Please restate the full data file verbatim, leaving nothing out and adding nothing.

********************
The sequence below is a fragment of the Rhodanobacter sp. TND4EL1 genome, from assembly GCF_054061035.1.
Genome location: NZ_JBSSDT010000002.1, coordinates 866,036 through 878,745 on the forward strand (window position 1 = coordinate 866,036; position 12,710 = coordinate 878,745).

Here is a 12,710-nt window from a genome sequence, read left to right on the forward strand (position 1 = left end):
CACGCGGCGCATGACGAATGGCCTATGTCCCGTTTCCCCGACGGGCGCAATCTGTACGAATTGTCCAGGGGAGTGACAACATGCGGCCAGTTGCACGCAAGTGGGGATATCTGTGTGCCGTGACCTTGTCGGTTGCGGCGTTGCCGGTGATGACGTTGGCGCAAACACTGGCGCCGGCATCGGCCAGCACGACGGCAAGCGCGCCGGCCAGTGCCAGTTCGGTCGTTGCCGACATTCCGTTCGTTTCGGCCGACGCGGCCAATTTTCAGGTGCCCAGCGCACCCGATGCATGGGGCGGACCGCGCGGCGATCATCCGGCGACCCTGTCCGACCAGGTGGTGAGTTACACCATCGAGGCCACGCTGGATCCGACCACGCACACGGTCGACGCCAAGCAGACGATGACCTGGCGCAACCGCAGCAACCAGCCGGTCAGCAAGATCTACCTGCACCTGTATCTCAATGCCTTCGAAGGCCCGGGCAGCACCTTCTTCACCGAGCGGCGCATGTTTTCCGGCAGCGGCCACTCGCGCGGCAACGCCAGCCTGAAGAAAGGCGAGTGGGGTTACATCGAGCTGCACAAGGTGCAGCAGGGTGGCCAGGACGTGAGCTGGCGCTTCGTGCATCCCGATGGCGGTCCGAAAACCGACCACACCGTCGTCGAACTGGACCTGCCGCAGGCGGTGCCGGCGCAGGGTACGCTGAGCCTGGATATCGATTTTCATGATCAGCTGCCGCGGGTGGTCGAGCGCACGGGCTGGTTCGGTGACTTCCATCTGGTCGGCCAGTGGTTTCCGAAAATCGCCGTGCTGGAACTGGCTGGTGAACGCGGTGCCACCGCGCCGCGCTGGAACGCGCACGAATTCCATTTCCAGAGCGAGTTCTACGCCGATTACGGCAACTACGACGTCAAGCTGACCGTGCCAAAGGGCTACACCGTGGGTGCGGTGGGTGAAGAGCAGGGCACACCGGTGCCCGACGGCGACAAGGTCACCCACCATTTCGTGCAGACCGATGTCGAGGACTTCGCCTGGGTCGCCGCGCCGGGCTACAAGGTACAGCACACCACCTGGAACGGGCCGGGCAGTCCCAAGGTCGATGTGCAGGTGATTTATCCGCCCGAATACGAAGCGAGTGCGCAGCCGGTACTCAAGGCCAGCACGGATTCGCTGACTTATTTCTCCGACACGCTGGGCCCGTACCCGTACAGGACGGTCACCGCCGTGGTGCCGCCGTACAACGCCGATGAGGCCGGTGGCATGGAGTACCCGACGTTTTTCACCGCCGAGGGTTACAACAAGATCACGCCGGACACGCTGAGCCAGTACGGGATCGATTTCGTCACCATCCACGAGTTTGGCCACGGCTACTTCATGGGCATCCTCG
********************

The sequence below is a fragment of the Rhodanobacter sp. TND4EL1 genome, from assembly GCF_054061035.1.
Genome location: NZ_JBSSDT010000002.1, coordinates 866,036 through 878,745 on the forward strand (window position 1 = coordinate 866,036; position 12,710 = coordinate 878,745).

Here is a 12,710-nt window from a genome sequence, read left to right on the forward strand (position 1 = left end):
CACGCGGCGCATGACGAATGGCCTATGTCCCGTTTCCCCGACGGGCGCAATCTGTACGAATTGTCCAGGGGAGTGACAACATGCGGCCAGTTGCACGCAAGTGGGGATATCTGTGTGCCGTGACCTTGTCGGTTGCGGCGTTGCCGGTGATGACGTTGGCGCAAACACTGGCGCCGGCATCGGCCAGCACGACGGCAAGCGCGCCGGCCAGTGCCAGTTCGGTCGTTGCCGACATTCCGTTCGTTTCGGCCGACGCGGCCAATTTTCAGGTGCCCAGCGCACCCGATGCATGGGGCGGACCGCGCGGCGATCATCCGGCGACCCTGTCCGACCAGGTGGTGAGTTACACCATCGAGGCCACGCTGGATCCGACCACGCACACGGTCGACGCCAAGCAGACGATGACCTGGCGCAACCGCAGCAACCAGCCGGTCAGCAAGATCTACCTGCACCTGTATCTCAATGCCTTCGAAGGCCCGGGCAGCACCTTCTTCACCGAGCGGCGCATGTTTTCCGGCAGCGGCCACTCGCGCGGCAACGCCAGCCTGAAGAAAGGCGAGTGGGGTTACATCGAGCTGCACAAGGTGCAGCAGGGTGGCCAGGACGTGAGCTGGCGCTTCGTGCATCCCGATGGCGGTCCGAAAACCGACCACACCGTCGTCGAACTGGACCTGCCGCAGGCGGTGCCGGCGCAGGGTACGCTGAGCCTGGATATCGATTTTCATGATCAGCTGCCGCGGGTGGTCGAGCGCACGGGCTGGTTCGGTGACTTCCATCTGGTCGGCCAGTGGTTTCCGAAAATCGCCGTGCTGGAACTGGCTGGTGAACGCGGTGCCACCGCGCCGCGCTGGAACGCGCACGAATTCCATTTCCAGAGCGAGTTCTACGCCGATTACGGCAACTACGACGTCAAGCTGACCGTGCCAAAGGGCTACACCGTGGGTGCGGTGGGTGAAGAGCAGGGCACACCGGTGCCCGACGGCGACAAGGTCACCCACCATTTCGTGCAGACCGATGTCGAGGACTTCGCCTGGGTCGCCGCGCCGGGCTACAAGGTACAGCACACCACCTGGAACGGGCCGGGCAGTCCCAAGGTCGATGTGCAGGTGATTTATCCGCCCGAATACGAAGCGAGTGCGCAGCCGGTACTCAAGGCCAGCACGGATTCGCTGACTTATTTCTCCGACACGCTGGGCCCGTACCCGTACAGGACGGTCACCGCCGTGGTGCCGCCGTACAACGCCGATGAGGCCGGTGGCATGGAGTACCCGACGTTTTTCACCGCCGAGGGTTACAACAAGATCACGCCGGACACGCTGAGCCAGTACGGGATCGATTTCGTCACCATCCACGAGTTTGGCCACGGCTACTTCATGGGCATCCTCG